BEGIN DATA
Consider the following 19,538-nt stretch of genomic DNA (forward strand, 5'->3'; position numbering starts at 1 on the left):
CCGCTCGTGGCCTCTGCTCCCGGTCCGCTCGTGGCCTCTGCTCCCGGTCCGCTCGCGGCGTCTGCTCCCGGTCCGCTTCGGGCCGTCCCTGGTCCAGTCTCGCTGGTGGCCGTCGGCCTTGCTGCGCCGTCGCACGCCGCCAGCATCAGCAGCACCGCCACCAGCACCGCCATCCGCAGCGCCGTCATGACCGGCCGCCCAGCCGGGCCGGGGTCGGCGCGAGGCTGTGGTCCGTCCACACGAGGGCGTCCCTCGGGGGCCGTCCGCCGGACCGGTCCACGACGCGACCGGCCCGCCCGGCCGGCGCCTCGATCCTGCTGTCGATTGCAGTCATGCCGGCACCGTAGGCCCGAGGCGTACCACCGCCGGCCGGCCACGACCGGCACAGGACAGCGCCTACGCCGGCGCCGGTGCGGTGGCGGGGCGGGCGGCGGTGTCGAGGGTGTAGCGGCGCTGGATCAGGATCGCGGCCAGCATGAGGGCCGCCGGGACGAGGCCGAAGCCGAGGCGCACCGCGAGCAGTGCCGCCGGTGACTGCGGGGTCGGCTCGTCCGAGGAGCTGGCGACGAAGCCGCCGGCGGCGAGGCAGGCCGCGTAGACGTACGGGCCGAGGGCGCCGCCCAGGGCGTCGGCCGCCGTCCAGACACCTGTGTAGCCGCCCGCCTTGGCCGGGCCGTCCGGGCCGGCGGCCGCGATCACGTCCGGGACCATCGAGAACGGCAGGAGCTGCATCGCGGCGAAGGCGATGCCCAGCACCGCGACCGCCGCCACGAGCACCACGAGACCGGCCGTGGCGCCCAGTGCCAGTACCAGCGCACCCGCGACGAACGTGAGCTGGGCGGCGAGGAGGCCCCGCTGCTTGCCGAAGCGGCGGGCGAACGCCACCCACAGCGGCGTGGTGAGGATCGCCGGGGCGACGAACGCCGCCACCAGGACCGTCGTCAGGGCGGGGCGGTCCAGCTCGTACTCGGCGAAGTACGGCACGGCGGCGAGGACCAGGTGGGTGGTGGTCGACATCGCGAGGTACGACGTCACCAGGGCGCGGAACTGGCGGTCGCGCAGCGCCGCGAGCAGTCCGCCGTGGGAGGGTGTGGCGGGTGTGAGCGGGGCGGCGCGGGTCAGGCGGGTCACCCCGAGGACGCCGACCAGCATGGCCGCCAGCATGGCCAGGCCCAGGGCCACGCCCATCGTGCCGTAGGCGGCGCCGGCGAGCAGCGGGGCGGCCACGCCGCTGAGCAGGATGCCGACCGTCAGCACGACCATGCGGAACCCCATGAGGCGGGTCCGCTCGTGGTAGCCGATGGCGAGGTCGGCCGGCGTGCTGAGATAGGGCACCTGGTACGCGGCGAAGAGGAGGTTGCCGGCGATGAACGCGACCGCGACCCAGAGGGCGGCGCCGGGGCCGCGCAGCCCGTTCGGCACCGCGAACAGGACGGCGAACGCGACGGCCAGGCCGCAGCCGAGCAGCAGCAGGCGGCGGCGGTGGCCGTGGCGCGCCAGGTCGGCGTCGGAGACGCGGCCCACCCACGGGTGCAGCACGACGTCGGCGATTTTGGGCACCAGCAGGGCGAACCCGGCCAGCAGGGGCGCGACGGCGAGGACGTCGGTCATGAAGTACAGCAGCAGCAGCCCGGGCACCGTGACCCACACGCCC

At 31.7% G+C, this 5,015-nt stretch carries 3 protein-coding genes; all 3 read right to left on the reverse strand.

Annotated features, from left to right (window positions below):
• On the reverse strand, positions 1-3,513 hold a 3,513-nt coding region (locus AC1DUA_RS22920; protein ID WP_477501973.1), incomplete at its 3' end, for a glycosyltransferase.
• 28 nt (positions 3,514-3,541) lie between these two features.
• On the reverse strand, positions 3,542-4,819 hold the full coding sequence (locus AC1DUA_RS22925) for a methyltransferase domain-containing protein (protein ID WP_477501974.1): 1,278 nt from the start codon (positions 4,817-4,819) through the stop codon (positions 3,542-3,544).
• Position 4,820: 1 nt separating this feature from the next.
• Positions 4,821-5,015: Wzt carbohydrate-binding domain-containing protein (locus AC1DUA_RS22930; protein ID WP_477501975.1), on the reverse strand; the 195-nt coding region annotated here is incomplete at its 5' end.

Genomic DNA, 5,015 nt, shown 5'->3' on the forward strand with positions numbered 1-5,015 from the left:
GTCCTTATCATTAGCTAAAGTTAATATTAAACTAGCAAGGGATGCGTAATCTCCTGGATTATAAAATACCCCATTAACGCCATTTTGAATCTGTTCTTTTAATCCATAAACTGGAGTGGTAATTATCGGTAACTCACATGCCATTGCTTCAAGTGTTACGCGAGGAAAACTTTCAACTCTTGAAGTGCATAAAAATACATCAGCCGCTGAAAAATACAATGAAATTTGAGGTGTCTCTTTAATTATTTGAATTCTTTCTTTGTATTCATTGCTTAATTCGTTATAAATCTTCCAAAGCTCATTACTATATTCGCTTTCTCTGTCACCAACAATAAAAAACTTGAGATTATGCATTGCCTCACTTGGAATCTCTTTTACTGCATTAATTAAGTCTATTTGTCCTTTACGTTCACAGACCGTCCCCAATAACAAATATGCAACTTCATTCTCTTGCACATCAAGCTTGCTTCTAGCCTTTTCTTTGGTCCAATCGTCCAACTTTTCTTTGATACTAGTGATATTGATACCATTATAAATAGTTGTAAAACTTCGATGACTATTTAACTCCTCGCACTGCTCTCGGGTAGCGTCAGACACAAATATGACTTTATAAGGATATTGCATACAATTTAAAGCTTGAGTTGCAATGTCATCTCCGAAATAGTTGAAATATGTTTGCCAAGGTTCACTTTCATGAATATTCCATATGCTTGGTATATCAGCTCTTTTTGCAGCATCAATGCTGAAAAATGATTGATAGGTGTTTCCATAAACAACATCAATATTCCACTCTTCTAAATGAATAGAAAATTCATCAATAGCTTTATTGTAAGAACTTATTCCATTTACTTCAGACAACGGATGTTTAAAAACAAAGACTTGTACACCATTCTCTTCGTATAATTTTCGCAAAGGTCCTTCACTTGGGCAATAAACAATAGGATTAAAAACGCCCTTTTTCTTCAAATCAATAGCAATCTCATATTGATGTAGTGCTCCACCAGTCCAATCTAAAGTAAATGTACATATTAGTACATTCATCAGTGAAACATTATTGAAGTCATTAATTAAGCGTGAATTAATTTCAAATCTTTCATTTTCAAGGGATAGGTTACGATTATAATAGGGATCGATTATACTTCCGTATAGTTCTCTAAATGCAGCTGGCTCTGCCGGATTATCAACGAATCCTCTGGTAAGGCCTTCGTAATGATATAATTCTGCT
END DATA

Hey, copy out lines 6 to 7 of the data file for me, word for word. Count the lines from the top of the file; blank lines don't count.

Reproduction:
• 28 nt (positions 3,514-3,541) lie between these two features.
• On the reverse strand, positions 3,542-4,819 hold the full coding sequence (locus AC1DUA_RS22925) for a methyltransferase domain-containing protein (protein ID WP_477501974.1): 1,278 nt from the start codon (positions 4,817-4,819) through the stop codon (positions 3,542-3,544).